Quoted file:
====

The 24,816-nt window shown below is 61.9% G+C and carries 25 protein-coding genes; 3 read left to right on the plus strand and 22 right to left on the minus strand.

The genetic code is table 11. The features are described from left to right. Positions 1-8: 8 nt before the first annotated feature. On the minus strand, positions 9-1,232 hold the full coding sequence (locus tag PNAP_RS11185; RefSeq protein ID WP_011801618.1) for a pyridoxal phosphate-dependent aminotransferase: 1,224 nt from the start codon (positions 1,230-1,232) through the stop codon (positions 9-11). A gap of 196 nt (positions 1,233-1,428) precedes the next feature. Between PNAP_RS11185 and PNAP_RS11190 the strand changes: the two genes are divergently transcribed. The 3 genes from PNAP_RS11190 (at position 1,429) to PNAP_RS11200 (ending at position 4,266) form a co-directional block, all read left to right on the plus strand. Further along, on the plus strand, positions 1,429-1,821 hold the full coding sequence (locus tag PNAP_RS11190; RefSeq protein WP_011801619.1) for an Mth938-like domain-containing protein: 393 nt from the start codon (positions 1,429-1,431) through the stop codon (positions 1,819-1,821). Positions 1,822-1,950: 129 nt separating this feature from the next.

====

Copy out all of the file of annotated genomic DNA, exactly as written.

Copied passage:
The 24,816-nt window shown below is 61.9% G+C and carries 25 protein-coding genes; 3 read left to right on the plus strand and 22 right to left on the minus strand.

The genetic code is table 11. The features are described from left to right. Positions 1-8: 8 nt before the first annotated feature. On the minus strand, positions 9-1,232 hold the full coding sequence (locus tag PNAP_RS11185; RefSeq protein ID WP_011801618.1) for a pyridoxal phosphate-dependent aminotransferase: 1,224 nt from the start codon (positions 1,230-1,232) through the stop codon (positions 9-11). A gap of 196 nt (positions 1,233-1,428) precedes the next feature. Between PNAP_RS11185 and PNAP_RS11190 the strand changes: the two genes are divergently transcribed. The 3 genes from PNAP_RS11190 (at position 1,429) to PNAP_RS11200 (ending at position 4,266) form a co-directional block, all read left to right on the plus strand. Further along, on the plus strand, positions 1,429-1,821 hold the full coding sequence (locus tag PNAP_RS11190; RefSeq protein WP_011801619.1) for an Mth938-like domain-containing protein: 393 nt from the start codon (positions 1,429-1,431) through the stop codon (positions 1,819-1,821). Positions 1,822-1,950: 129 nt separating this feature from the next.